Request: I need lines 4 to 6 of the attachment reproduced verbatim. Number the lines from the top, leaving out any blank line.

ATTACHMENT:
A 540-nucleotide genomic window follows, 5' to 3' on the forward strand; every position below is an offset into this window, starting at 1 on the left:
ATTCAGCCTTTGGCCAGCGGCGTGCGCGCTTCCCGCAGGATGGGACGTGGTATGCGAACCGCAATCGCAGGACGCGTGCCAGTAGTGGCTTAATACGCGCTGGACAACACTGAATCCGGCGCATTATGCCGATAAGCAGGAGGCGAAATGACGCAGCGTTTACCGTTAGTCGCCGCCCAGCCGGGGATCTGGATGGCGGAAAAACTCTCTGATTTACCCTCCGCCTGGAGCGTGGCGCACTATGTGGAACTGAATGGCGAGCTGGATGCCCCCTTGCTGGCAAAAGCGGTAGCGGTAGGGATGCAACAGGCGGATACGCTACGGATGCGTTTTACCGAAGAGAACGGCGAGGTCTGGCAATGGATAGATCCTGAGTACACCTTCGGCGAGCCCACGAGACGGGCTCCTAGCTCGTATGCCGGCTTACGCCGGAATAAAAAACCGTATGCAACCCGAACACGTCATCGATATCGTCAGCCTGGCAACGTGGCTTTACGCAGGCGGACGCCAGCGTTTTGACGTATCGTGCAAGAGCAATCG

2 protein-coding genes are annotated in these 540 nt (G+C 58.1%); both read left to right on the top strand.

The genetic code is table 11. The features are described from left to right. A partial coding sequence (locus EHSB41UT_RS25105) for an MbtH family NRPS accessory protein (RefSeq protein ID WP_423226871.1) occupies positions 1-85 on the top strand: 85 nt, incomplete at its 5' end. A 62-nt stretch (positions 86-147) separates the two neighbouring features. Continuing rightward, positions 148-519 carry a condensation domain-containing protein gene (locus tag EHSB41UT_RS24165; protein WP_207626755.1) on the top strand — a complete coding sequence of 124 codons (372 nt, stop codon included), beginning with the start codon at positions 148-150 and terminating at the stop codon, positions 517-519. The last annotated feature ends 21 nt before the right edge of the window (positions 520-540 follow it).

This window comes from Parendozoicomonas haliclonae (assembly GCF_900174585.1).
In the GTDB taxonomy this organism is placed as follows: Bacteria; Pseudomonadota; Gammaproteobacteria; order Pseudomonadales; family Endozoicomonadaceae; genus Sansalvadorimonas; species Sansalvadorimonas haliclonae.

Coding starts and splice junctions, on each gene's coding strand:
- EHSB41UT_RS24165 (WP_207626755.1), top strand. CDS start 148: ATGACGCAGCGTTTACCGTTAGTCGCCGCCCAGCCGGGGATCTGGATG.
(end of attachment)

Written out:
The genetic code is table 11. The features are described from left to right. A partial coding sequence (locus EHSB41UT_RS25105) for an MbtH family NRPS accessory protein (RefSeq protein ID WP_423226871.1) occupies positions 1-85 on the top strand: 85 nt, incomplete at its 5' end. A 62-nt stretch (positions 86-147) separates the two neighbouring features. Continuing rightward, positions 148-519 carry a condensation domain-containing protein gene (locus tag EHSB41UT_RS24165; protein WP_207626755.1) on the top strand — a complete coding sequence of 124 codons (372 nt, stop codon included), beginning with the start codon at positions 148-150 and terminating at the stop codon, positions 517-519. The last annotated feature ends 21 nt before the right edge of the window (positions 520-540 follow it).

This window comes from Parendozoicomonas haliclonae (assembly GCF_900174585.1).
In the GTDB taxonomy this organism is placed as follows: Bacteria; Pseudomonadota; Gammaproteobacteria; order Pseudomonadales; family Endozoicomonadaceae; genus Sansalvadorimonas; species Sansalvadorimonas haliclonae.